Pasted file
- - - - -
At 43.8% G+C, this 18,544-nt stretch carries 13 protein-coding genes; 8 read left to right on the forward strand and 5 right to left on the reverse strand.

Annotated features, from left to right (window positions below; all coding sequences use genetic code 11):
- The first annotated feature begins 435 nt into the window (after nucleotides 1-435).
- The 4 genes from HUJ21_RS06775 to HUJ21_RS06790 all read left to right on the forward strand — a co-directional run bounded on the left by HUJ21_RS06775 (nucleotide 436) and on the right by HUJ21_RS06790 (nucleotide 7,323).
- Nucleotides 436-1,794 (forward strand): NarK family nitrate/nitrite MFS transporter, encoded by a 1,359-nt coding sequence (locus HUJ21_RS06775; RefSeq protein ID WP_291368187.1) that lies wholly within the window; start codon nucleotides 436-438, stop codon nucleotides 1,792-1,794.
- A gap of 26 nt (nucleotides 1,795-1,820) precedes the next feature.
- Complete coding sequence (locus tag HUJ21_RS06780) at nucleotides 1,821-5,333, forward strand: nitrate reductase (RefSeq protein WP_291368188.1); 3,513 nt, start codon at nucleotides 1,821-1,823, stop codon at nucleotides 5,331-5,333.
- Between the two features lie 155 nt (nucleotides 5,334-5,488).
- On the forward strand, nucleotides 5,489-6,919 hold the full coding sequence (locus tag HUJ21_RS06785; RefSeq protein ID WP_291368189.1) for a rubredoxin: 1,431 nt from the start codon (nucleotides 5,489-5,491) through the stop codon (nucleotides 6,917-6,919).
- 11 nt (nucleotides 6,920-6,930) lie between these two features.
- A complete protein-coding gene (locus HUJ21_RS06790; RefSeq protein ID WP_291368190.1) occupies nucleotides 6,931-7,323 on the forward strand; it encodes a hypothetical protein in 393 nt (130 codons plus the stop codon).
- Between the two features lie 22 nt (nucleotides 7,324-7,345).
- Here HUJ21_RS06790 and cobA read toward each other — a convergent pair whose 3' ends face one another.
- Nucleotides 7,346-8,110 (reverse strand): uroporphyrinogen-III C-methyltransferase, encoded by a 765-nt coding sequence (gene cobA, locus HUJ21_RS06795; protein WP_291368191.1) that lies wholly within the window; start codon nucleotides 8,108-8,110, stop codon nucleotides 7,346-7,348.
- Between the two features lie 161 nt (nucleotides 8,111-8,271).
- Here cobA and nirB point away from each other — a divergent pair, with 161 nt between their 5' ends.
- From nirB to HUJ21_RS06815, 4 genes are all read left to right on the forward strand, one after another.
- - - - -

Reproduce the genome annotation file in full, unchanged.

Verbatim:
At 43.8% G+C, this 18,544-nt stretch carries 13 protein-coding genes; 8 read left to right on the forward strand and 5 right to left on the reverse strand.

Annotated features, from left to right (window positions below; all coding sequences use genetic code 11):
- The first annotated feature begins 435 nt into the window (after nucleotides 1-435).
- The 4 genes from HUJ21_RS06775 to HUJ21_RS06790 all read left to right on the forward strand — a co-directional run bounded on the left by HUJ21_RS06775 (nucleotide 436) and on the right by HUJ21_RS06790 (nucleotide 7,323).
- Nucleotides 436-1,794 (forward strand): NarK family nitrate/nitrite MFS transporter, encoded by a 1,359-nt coding sequence (locus HUJ21_RS06775; RefSeq protein ID WP_291368187.1) that lies wholly within the window; start codon nucleotides 436-438, stop codon nucleotides 1,792-1,794.
- A gap of 26 nt (nucleotides 1,795-1,820) precedes the next feature.
- Complete coding sequence (locus tag HUJ21_RS06780) at nucleotides 1,821-5,333, forward strand: nitrate reductase (RefSeq protein WP_291368188.1); 3,513 nt, start codon at nucleotides 1,821-1,823, stop codon at nucleotides 5,331-5,333.
- Between the two features lie 155 nt (nucleotides 5,334-5,488).
- On the forward strand, nucleotides 5,489-6,919 hold the full coding sequence (locus tag HUJ21_RS06785; RefSeq protein ID WP_291368189.1) for a rubredoxin: 1,431 nt from the start codon (nucleotides 5,489-5,491) through the stop codon (nucleotides 6,917-6,919).
- 11 nt (nucleotides 6,920-6,930) lie between these two features.
- A complete protein-coding gene (locus HUJ21_RS06790; RefSeq protein ID WP_291368190.1) occupies nucleotides 6,931-7,323 on the forward strand; it encodes a hypothetical protein in 393 nt (130 codons plus the stop codon).
- Between the two features lie 22 nt (nucleotides 7,324-7,345).
- Here HUJ21_RS06790 and cobA read toward each other — a convergent pair whose 3' ends face one another.
- Nucleotides 7,346-8,110 (reverse strand): uroporphyrinogen-III C-methyltransferase, encoded by a 765-nt coding sequence (gene cobA, locus HUJ21_RS06795; protein WP_291368191.1) that lies wholly within the window; start codon nucleotides 8,108-8,110, stop codon nucleotides 7,346-7,348.
- Between the two features lie 161 nt (nucleotides 8,111-8,271).
- Here cobA and nirB point away from each other — a divergent pair, with 161 nt between their 5' ends.
- From nirB to HUJ21_RS06815, 4 genes are all read left to right on the forward strand, one after another.